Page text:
Courtney is almost 13. My little baby girl. A teenager. Jesus Christ. Where did the time go? She is so smart and absolutely Daddy’s little girl. I can’t wait to ruin some punks world in the next couple years. That should be fun. She is doing so well in school. Works so hard. Also becoming quite the hoop player. Playoffs start this weekend. Let’s go!!

Justin is off and running at Catholic Memorial. Been a crazy year for my man, but he is doing great and working hard. AAU hoops should be starting soon so it’s back to the lab and working on his spring season.  School is going well for him, SAT prep and all that fun stuff. Before we know it, he will be in college. Unreal how time flies. 

My Jess is well…she is my Jess. Pain and pain and yet finds a way to be living what appears to be a normal life. Church with the kids, meals made, house clean, keeping the husband in check. Quite a load she carries. 

I’m in awe of her. Always have been. She still remains a sweet, wonderful woman who I thank God every day for coming into my life.

I am feeling nostalgic tonight.  In 3 days, Jess and I celebrate one year as husband and wife. One year. Twelve months. So many ups and downs. Cancer scans. Huge. Smiles. Fights. Kids. Drama. Work. Life. It’s just an amazing time. Friggen tornado we are inside, no doubt about that. But so much to be thankful for. A future we are staring together. A house. That’s next. A mortgage. More debt. A place to call our own. I can’t wait.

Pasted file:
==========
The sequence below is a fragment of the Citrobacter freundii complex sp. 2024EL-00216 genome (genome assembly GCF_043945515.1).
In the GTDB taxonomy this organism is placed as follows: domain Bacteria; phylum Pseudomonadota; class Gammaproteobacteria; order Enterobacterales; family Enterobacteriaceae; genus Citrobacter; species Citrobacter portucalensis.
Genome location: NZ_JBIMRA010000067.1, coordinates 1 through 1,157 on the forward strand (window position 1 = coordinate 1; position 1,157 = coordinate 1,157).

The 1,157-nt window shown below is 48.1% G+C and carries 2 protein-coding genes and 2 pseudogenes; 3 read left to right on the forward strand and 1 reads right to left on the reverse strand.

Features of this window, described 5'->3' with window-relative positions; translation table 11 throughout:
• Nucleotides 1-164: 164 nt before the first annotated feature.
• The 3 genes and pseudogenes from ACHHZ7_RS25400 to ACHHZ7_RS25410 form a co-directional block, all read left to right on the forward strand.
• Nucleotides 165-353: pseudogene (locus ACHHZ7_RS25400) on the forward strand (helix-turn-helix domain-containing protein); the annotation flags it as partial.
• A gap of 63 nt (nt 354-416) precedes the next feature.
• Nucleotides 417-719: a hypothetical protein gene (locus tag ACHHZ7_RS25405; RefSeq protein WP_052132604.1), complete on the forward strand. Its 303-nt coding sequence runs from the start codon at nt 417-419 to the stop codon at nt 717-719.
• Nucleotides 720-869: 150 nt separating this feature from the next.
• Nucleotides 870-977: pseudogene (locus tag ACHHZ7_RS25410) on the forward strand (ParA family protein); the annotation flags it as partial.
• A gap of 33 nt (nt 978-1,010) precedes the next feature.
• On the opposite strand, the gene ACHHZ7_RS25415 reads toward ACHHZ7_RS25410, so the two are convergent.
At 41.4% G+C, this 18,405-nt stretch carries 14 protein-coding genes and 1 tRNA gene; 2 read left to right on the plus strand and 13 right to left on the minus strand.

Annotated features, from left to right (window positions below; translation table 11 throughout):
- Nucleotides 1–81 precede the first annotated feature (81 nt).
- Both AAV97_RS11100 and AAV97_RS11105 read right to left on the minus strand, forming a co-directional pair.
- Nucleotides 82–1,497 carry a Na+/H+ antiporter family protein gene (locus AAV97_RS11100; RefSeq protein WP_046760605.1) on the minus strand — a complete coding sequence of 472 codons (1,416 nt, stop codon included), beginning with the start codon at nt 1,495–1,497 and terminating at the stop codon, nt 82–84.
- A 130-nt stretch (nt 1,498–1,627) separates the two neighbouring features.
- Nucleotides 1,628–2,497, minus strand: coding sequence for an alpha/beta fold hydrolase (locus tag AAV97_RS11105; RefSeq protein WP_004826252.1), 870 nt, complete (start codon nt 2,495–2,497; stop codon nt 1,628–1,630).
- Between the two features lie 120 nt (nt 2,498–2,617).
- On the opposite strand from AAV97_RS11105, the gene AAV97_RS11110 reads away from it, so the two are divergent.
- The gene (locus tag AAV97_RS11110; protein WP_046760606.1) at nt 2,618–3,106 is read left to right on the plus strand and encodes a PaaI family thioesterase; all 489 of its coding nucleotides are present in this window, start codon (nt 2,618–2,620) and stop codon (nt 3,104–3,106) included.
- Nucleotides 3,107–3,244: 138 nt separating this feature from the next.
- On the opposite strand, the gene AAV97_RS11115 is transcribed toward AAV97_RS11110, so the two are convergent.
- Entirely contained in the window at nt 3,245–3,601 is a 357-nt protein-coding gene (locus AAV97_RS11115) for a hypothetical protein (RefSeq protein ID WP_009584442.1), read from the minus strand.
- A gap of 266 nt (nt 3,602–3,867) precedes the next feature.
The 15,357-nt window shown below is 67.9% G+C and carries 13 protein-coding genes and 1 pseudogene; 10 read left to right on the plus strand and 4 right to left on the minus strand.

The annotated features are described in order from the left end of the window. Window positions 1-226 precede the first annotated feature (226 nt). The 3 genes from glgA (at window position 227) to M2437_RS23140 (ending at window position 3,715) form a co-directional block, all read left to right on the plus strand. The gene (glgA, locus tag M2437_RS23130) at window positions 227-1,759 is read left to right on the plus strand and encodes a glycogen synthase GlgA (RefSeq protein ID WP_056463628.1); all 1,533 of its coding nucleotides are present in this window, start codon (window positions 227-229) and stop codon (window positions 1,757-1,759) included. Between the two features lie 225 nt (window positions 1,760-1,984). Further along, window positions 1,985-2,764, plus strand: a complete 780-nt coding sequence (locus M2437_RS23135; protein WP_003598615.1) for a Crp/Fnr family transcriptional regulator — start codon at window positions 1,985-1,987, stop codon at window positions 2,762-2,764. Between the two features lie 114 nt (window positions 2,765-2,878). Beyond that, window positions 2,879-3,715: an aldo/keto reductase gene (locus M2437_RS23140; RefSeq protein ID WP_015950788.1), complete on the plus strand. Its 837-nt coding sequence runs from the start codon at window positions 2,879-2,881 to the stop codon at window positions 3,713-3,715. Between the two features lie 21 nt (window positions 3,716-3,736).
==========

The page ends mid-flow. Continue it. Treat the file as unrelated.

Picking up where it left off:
Oh and by the since my last post, Jess had two surgeries and another set of scans. All went so well. I hated the surgery. Sitting, waiting and praying all would go well. Same with her scans. All looks good. A daily battle for sure but so far so good. Stress baby. Another day in the Leip house. 

It would not be a proper blog update without mentioning the event that Jess and I attended. Black tie affair. Ellie Fund. Their annual Red Carpet Gala. And guess who was their guest of honor? Ya. Jessica Lee Leip. They came to our house and videotaped an interview. It was so well done. So tasteful, yet so emotional. So real. Being in front of tons of people or a camera isn’t my Jess’ cup of tea. And she just nailed it. Per usual with this chick. Her friends, nurses and even one of her oncologists got to attend. It was truly an amazing event. If you don’t know the Elie Fund, google it. Donate to it and if you know folks who can use some emotional and financial help when dealing with this monster, let them know!